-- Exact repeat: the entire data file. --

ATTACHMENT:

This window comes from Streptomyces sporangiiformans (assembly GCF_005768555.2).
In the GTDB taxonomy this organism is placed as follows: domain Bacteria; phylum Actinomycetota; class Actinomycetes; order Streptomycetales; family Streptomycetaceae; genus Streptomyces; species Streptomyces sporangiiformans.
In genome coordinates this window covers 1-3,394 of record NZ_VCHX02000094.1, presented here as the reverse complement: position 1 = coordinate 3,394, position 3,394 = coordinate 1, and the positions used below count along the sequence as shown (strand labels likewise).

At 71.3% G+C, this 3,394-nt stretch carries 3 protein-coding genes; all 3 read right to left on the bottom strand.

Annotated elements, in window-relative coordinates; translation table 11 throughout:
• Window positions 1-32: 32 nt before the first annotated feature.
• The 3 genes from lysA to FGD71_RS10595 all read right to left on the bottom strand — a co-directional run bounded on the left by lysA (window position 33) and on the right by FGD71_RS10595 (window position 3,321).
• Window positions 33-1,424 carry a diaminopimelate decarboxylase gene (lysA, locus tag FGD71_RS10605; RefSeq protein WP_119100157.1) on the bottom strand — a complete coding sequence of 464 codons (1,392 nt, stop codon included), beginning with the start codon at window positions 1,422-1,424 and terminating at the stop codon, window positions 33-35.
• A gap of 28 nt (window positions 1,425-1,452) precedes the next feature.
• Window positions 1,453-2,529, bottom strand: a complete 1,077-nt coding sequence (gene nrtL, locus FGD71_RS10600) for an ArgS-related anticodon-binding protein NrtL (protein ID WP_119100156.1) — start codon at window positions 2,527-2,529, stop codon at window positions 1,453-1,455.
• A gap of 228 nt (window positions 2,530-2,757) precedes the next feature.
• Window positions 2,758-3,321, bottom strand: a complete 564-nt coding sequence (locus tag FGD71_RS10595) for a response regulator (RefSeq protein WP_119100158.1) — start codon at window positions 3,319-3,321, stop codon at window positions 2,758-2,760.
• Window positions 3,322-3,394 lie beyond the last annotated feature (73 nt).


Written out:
This window comes from Streptomyces sporangiiformans (assembly GCF_005768555.2).
In the GTDB taxonomy this organism is placed as follows: domain Bacteria; phylum Actinomycetota; class Actinomycetes; order Streptomycetales; family Streptomycetaceae; genus Streptomyces; species Streptomyces sporangiiformans.
In genome coordinates this window covers 1-3,394 of record NZ_VCHX02000094.1, presented here as the reverse complement: position 1 = coordinate 3,394, position 3,394 = coordinate 1, and the positions used below count along the sequence as shown (strand labels likewise).

At 71.3% G+C, this 3,394-nt stretch carries 3 protein-coding genes; all 3 read right to left on the bottom strand.

Annotated elements, in window-relative coordinates; translation table 11 throughout:
• Window positions 1-32: 32 nt before the first annotated feature.
• The 3 genes from lysA to FGD71_RS10595 all read right to left on the bottom strand — a co-directional run bounded on the left by lysA (window position 33) and on the right by FGD71_RS10595 (window position 3,321).
• Window positions 33-1,424 carry a diaminopimelate decarboxylase gene (lysA, locus tag FGD71_RS10605; RefSeq protein WP_119100157.1) on the bottom strand — a complete coding sequence of 464 codons (1,392 nt, stop codon included), beginning with the start codon at window positions 1,422-1,424 and terminating at the stop codon, window positions 33-35.
• A gap of 28 nt (window positions 1,425-1,452) precedes the next feature.
• Window positions 1,453-2,529, bottom strand: a complete 1,077-nt coding sequence (gene nrtL, locus FGD71_RS10600) for an ArgS-related anticodon-binding protein NrtL (protein ID WP_119100156.1) — start codon at window positions 2,527-2,529, stop codon at window positions 1,453-1,455.
• A gap of 228 nt (window positions 2,530-2,757) precedes the next feature.
• Window positions 2,758-3,321, bottom strand: a complete 564-nt coding sequence (locus tag FGD71_RS10595) for a response regulator (RefSeq protein WP_119100158.1) — start codon at window positions 3,319-3,321, stop codon at window positions 2,758-2,760.
• Window positions 3,322-3,394 lie beyond the last annotated feature (73 nt).